Conserving the Nature of America
U.S. Fish and Wildlife Service Updates List of Candidates for Endangered Species Act Listing

December 6, 2007


Division of Public Affairs
External Affairs
Telephone: 703-358-2220

The U.S. Fish and Wildlife Service today released its yearly appraisal of the current status of plants and animals that are candidates for protection under the Endangered Species Act (ESA). The Candidate Notice of Review was published in todays Federal Register.  Four species were removed from the candidate list and five species were added since the last review in September 2006. There are now 280 species recognized by the Service as candidates for ESA protection.

As part of this review, the Service is soliciting public comment and additional information on these candidate species, as well as information on species that may be eligible for addition to future candidate updates. This information will be valuable in preparing listing documents and future revisions or supplements to the notice of review.

"The candidate list helps the Service, states and our partners focus attention and effort on the species most in need of careful management," said Service Director H. Dale Hall. "Because of successful conservation efforts with our partners, significant threats to a number of these candidate species have been removed."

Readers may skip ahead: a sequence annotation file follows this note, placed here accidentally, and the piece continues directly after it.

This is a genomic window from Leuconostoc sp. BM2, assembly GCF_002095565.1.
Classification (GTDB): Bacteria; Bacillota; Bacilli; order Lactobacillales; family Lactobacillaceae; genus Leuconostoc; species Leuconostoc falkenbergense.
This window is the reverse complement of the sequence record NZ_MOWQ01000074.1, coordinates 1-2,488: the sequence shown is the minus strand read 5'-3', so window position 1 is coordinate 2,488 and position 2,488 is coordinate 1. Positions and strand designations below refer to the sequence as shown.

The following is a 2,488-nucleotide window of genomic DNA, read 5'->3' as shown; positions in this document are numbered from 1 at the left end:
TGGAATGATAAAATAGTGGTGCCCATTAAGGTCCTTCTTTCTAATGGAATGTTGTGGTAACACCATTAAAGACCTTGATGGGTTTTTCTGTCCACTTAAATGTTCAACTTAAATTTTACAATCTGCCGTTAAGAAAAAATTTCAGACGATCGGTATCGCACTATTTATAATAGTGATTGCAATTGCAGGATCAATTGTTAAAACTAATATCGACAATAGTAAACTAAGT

Hall highlighted the important role conservation efforts play in reducing risks to species not yet listed.  The Surprising Cave beetle in Kentucky is one example.  It was removed as a candidate after an assessment found that the species range was larger and the threats to its continued existence had decreased. In addition, Mammoth Cave National Park entered into a 15-year agreement to conserve the cave beetle and its habitat, which includes Surprising Cave and three other caves in the park. This conservation agreement is just one of many such agreements across the country helping to conserve at-risk species before they require ESA protection. More than 150 candidate and at-risk species currently benefit from candidate conservation agreements.

Three other species were removed from the candidate list this year:

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